The Universal Monster Universe Isn't Going To Be Like The MCU Or The DCEU

Cinematic universes are all the rage right now.

Which is why it was met with little surprise — but much chagrin — when Universal Studios announced their plans to create a movie franchise out of classic monster movie reboots. Another cinematic universe? Haven't we had enough interconnected franchises, with Marvel and DC at each other's throats over superhero sequels, Warner Bros creating their own MonsterVerse with Godzilla and King Kong, and whatever the heck is going on with that Man in Black/21 Jump Street crossover?

But producer Chris Morgan, one of the minds behind the whole Universal Monsters operation, assures audiences that Universal's movie universe will be as different from the MCU and DCEU as possible.

In an interview with Collider, Morgan explained why the Univeral Monsters universe is being made in the first place, starting with this year's The Mummy,, and how these movies aren't just superhero flicks in different clothes:

I think why people will love these monster films is the they are an homage to the originals, which means you're gonna get complex characters. And the thing that I think is interesting about monsters is that they are always exaggerations of human attributes or human fears. For example, Frankenstein was a result of the kind of industrial and scientific revolution—are we playing God? Should we be playing God? And with the Wolfman there's that worry of what happens if I lose control? What happens if I hurt the things around me that I love? There's very human questions and worries and fears and darkness and cravings.

We live in a world of superhero movies now—and by the way, I love them and I see them all and I have a great time, but I can't identify with them as closely as I want to because I know I'll never be perfect like that. Whereas the monster movies are saying that everybody has darkness in them, everyone has secrets and things they are ashamed of and don't want to say or something that feels monstrous and dangerous about them. We're just kind of embracing that and saying, 'That's ok.' The films are just gonna be interesting, emotional, action-y, largely global sorts of films. I think The Mummy trailer sets up, in a really good way, kind of the tone of these films.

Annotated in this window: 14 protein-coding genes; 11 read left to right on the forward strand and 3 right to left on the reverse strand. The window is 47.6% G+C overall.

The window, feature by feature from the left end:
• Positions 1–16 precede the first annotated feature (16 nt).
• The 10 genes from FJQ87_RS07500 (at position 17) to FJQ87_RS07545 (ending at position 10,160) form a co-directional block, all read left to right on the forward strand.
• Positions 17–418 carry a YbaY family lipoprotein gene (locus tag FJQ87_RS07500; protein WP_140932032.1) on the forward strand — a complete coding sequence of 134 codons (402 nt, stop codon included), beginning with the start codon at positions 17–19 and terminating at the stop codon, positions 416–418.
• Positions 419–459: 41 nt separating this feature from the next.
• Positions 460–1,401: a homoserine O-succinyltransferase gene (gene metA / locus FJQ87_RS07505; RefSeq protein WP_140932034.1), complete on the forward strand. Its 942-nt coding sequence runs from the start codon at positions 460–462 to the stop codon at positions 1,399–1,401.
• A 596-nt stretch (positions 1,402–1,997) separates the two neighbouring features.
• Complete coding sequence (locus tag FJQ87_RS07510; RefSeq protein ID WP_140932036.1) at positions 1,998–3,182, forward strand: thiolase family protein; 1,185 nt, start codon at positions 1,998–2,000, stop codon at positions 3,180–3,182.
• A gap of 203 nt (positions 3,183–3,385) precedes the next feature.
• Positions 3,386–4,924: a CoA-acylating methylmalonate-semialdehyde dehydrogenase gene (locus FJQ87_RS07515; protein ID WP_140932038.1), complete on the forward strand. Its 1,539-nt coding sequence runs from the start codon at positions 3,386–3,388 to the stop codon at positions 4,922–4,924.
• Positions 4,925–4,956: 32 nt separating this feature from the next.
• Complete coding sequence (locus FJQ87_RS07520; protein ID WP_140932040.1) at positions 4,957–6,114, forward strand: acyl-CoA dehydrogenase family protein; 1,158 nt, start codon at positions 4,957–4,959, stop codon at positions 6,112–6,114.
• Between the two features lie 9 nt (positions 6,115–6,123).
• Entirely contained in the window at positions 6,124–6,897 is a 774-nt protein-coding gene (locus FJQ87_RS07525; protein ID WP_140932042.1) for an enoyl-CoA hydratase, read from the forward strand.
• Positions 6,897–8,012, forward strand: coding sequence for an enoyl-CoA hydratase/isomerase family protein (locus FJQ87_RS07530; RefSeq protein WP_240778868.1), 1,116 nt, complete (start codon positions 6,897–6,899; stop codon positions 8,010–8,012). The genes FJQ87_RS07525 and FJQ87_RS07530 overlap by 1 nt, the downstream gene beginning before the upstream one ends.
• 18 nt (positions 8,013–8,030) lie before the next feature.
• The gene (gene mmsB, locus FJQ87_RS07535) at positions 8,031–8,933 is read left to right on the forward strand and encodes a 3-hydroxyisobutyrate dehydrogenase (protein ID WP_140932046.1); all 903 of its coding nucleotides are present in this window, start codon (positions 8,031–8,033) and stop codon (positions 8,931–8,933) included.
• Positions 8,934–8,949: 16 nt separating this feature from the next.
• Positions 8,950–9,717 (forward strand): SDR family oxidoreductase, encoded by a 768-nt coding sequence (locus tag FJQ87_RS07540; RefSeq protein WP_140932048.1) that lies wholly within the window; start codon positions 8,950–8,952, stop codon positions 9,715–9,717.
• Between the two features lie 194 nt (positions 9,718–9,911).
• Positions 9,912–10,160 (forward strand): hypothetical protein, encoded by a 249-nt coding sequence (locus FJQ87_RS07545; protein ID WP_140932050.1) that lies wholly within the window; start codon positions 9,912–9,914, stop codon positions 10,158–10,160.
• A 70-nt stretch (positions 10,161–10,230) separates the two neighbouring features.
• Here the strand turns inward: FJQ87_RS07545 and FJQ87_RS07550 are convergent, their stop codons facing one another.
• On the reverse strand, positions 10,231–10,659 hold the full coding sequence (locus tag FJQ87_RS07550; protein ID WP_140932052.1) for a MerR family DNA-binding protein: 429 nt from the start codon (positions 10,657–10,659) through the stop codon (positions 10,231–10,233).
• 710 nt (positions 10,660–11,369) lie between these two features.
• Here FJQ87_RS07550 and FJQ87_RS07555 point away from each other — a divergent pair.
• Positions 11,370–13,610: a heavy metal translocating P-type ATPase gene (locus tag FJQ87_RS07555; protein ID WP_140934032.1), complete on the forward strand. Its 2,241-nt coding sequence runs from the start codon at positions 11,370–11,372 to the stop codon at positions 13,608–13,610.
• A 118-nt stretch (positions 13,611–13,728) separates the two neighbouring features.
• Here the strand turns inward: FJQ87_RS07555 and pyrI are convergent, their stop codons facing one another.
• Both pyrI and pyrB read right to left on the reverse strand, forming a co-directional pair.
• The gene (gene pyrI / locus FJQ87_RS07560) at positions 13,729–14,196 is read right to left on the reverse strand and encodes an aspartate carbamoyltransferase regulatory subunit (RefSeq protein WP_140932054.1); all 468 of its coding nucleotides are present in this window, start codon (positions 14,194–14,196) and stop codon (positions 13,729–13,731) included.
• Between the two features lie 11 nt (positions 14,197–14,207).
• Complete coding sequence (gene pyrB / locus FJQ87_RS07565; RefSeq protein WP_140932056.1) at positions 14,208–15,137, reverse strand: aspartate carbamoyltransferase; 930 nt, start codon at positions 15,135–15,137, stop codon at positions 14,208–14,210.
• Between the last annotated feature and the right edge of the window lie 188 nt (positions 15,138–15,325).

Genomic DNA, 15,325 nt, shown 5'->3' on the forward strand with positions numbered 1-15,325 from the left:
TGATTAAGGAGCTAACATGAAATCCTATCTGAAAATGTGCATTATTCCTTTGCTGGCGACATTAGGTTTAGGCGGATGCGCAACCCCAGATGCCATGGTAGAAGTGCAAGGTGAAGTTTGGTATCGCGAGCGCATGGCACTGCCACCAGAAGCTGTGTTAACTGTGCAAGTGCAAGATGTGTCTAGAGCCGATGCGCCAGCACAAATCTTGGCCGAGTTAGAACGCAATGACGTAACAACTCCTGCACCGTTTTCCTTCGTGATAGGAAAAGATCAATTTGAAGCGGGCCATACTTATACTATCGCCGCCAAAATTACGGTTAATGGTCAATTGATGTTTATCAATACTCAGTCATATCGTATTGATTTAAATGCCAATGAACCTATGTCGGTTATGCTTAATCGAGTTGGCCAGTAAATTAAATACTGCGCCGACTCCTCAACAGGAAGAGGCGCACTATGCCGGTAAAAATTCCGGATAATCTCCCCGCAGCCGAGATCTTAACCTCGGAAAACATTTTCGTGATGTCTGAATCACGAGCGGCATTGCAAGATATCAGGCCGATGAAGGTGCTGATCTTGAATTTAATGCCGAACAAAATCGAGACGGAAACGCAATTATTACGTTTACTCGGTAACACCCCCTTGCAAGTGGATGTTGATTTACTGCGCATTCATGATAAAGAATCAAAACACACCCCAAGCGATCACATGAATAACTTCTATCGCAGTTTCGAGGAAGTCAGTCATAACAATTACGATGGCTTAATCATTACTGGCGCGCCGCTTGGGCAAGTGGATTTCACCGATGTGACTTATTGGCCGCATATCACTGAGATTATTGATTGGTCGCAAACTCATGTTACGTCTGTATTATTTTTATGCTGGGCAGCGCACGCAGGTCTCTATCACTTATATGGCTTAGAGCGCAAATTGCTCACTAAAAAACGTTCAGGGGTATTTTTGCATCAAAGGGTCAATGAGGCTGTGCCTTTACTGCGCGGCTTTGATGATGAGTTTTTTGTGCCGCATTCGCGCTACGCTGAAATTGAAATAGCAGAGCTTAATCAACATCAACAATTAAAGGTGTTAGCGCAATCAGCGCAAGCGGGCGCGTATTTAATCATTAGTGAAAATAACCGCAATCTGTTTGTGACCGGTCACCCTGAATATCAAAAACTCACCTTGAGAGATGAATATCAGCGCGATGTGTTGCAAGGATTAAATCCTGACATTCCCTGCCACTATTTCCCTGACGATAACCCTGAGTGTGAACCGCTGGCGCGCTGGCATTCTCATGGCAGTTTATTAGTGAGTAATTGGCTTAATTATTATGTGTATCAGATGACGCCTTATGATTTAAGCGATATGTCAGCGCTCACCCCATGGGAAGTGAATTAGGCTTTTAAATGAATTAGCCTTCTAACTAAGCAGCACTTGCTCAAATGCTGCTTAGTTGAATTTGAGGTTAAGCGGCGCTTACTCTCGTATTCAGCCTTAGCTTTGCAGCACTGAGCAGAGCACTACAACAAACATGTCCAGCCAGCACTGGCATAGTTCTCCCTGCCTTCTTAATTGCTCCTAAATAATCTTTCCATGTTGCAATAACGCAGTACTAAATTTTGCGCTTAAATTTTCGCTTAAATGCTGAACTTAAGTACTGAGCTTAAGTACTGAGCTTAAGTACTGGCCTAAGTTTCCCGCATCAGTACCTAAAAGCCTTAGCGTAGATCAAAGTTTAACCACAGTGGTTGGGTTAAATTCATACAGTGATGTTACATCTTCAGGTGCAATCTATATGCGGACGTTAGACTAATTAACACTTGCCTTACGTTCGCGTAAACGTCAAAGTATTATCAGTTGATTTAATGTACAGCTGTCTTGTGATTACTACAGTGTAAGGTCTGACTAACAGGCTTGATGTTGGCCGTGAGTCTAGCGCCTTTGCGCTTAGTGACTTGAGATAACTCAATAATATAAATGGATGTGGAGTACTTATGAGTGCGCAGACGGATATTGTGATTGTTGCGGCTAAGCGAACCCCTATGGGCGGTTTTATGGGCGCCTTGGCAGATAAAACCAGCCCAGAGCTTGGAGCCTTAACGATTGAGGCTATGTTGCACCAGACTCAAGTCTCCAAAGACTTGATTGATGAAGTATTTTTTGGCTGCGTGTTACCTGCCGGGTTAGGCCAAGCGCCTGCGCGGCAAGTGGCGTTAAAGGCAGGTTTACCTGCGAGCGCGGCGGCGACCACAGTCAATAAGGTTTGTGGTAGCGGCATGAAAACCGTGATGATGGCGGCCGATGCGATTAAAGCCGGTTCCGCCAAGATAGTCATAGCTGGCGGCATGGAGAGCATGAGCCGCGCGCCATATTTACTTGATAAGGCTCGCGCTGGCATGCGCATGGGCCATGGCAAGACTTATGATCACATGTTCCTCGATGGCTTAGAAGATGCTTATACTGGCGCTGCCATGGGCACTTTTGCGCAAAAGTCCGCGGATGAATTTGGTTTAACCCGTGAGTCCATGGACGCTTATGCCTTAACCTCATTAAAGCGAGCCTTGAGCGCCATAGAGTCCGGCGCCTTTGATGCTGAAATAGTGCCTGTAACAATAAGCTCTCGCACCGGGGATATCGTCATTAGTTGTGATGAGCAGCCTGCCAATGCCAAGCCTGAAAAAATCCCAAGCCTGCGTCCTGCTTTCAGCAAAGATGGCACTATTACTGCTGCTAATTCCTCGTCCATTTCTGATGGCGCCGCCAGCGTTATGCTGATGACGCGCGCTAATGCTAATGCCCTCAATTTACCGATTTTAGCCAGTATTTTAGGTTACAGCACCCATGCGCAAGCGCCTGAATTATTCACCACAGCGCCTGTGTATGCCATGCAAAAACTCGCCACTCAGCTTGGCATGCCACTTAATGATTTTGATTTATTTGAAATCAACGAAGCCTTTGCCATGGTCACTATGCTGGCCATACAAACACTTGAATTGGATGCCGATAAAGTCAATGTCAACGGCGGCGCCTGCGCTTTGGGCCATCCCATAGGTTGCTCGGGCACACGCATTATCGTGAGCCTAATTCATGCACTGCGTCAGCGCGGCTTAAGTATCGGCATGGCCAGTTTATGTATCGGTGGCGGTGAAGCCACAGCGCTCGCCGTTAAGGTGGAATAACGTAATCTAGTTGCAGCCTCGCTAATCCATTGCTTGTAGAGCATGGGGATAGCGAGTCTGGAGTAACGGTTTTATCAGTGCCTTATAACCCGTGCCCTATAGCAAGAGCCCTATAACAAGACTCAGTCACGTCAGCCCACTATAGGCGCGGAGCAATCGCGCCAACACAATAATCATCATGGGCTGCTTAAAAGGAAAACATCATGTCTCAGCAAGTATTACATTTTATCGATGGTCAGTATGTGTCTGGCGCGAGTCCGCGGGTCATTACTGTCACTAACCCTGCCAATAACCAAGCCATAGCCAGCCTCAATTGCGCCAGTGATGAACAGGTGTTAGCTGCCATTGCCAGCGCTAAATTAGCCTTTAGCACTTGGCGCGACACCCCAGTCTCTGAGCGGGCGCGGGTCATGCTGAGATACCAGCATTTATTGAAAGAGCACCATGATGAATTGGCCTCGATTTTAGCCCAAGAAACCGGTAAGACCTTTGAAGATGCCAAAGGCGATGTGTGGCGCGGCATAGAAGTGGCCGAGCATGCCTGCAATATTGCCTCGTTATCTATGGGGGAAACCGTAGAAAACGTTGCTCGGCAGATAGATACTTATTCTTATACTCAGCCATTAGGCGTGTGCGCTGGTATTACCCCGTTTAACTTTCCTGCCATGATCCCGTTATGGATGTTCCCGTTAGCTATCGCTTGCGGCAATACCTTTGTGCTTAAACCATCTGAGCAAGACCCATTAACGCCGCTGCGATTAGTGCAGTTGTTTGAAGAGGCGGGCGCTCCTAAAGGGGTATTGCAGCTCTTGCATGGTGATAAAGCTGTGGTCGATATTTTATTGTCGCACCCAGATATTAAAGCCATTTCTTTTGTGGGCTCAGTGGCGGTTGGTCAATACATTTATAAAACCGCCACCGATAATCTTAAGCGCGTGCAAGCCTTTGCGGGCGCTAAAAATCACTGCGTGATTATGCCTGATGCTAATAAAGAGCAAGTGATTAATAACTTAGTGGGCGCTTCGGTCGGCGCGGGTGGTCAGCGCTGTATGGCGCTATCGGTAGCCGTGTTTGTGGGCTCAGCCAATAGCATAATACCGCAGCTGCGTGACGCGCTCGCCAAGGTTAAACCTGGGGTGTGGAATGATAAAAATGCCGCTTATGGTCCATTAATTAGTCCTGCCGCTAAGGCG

Despite the potential for these movies to be kitschy, it sounds like Morgan is planning for these films to dive a bit deeper into the philosophies separating human and monster. To be sure, that's different than what you can do with a superhero film, which have the ability to delve into the darker side of human hubris and failings, but are often weighed down by big action setpieces and callbacks to comic book lore. While the monsters have their own mythologies to deal with, it is true that they — especially Frankenstein or Wolfman — are rooted in questions about humanity and society. It would be fascinating to see a big blockbuster franchise try to explore that, though I doubt we'll see that with The Mummy, since Cruise's human character appears to be the focus of the film and not Sofia Boutella's "Mummy #1. Hopefully, the actual movie will offer something different.

Another way that Universal Monsters is separate from Marvel and DC? Morgan also said that they're still working on getting the order of the films down. A few have been cast, such as Johnny Depp in The Invisible Man and Javier Bardem in Frankenstein. A franchise interconnectedness is implied with Russell Crowe playing Dr. Jekyll (no word yet on whether Mr. Hyde will make an appearance) in The Mummy, but Morgan stressed that they weren't going to try and force anything.

"We kind of designed them all to be kind of standalone sorts of franchises that have kind of similar things between them. And as the scripts came in, then we started putting them in a, 'Well this would be a good order. We reveal this here' so now it really comes down to, again, it's a studio decision on which film is coming out next. Just with all the films we're working on, Bride of Frankenstein, Van Helsing, Creature from the Black Lagoon, Wolfman, Invisible Man, and on and on and on, it's a real embarrassment of riches in terms of awesome, fun characters."

Honestly, the prospect of seeing classic movie monsters like Frankenstein and Wolfman interact sounds more appealing in concept than seeing The Mummy, which will have a hard time living up to the Brendan Fraser/Rachel Weisz-helmed 1999 The Mummy, which is an underrated action movie classic (and that's before you even get to the original 1932 classic).

The Mummy hits theaters June 9, 2017.